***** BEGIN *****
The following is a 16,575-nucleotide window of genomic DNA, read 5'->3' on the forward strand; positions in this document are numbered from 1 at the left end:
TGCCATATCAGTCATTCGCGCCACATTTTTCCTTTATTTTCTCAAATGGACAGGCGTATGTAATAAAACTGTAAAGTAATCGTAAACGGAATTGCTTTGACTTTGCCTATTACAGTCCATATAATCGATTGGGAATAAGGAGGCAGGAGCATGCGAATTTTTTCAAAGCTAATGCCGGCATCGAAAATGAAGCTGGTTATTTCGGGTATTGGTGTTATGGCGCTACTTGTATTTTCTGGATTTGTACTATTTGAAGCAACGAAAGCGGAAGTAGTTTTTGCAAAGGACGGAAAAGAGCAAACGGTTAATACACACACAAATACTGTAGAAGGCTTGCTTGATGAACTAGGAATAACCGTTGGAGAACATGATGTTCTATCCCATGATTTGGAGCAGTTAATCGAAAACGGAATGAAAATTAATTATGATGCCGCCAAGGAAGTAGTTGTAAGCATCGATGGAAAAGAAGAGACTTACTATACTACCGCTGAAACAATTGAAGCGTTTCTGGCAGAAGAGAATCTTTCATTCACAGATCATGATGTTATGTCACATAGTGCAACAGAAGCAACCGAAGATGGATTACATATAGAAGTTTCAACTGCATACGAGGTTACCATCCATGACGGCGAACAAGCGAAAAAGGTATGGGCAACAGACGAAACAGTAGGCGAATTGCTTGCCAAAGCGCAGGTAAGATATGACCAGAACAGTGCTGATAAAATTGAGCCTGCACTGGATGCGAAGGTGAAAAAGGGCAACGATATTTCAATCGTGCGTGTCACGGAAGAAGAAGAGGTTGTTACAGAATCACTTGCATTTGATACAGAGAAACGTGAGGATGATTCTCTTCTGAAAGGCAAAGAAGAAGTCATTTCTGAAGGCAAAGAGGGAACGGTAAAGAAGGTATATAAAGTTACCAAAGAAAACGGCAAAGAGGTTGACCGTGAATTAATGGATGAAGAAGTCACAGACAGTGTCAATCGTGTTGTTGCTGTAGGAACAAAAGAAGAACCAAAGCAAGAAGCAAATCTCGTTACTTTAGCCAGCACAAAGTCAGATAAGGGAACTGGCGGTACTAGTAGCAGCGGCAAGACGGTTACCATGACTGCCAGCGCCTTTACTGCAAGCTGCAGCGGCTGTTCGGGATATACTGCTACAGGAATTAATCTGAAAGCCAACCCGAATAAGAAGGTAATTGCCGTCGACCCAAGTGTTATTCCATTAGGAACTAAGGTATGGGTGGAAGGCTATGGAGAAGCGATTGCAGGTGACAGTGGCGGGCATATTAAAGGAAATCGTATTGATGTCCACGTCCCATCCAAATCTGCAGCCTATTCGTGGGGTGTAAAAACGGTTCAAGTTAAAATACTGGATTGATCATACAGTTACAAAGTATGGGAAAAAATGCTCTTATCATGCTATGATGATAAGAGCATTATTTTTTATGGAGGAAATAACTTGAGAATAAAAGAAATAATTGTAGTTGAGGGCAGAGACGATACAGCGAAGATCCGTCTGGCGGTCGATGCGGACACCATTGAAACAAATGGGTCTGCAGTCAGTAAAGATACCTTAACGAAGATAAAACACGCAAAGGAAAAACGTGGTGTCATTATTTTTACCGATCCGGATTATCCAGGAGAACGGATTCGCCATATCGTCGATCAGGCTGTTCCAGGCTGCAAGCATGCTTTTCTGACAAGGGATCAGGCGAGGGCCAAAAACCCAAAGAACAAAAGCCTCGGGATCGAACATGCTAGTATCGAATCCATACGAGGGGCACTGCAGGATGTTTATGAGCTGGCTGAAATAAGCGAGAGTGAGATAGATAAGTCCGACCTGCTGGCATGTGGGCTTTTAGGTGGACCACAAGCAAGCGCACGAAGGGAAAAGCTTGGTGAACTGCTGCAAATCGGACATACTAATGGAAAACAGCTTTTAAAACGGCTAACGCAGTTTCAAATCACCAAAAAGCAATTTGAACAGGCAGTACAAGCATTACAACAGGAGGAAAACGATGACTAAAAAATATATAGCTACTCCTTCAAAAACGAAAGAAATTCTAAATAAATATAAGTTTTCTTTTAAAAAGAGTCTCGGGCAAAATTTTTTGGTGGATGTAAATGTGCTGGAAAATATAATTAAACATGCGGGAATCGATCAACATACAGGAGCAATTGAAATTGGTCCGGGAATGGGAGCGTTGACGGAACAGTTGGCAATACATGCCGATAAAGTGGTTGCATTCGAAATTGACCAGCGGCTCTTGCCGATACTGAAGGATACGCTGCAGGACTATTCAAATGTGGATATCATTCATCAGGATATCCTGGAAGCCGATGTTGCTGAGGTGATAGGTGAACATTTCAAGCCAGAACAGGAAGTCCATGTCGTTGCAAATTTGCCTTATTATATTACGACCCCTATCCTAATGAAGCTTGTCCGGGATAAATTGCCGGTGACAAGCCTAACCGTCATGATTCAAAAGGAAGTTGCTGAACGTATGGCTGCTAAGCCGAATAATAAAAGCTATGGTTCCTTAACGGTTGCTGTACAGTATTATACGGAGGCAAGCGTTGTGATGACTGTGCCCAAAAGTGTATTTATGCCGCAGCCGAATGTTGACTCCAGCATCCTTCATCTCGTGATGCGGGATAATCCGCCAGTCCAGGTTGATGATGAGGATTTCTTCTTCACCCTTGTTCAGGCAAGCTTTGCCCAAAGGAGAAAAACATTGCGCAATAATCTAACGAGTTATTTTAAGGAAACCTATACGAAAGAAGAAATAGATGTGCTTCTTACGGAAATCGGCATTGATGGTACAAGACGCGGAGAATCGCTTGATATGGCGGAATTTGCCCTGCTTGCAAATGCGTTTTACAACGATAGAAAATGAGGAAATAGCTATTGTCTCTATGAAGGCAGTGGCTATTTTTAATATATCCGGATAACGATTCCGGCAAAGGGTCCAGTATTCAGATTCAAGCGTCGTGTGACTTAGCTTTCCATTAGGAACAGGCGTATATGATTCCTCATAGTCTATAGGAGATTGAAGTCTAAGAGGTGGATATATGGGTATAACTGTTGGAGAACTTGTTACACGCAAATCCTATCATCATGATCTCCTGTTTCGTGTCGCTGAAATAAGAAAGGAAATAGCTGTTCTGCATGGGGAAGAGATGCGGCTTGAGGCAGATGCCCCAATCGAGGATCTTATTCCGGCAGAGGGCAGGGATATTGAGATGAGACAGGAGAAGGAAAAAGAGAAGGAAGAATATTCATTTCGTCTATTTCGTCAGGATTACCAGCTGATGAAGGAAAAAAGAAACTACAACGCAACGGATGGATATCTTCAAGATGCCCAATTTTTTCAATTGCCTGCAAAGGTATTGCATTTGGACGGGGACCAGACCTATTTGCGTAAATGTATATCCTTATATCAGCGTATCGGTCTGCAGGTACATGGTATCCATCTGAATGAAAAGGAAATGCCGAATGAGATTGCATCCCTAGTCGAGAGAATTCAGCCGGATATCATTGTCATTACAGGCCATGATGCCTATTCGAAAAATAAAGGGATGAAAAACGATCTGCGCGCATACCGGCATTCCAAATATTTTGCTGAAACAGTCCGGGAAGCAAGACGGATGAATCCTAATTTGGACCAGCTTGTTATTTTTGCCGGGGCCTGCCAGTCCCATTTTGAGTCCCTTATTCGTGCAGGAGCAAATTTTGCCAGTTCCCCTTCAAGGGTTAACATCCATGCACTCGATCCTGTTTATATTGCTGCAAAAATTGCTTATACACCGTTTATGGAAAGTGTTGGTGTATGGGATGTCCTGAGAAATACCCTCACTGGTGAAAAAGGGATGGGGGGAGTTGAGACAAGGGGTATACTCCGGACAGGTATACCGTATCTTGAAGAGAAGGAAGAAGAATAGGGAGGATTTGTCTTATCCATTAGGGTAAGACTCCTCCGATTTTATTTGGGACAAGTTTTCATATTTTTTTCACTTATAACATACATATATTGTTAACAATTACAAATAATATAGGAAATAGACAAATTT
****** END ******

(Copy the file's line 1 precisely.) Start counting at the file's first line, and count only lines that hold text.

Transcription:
The following is a 16,575-nucleotide window of genomic DNA, read 5'->3' on the forward strand; positions in this document are numbered from 1 at the left end: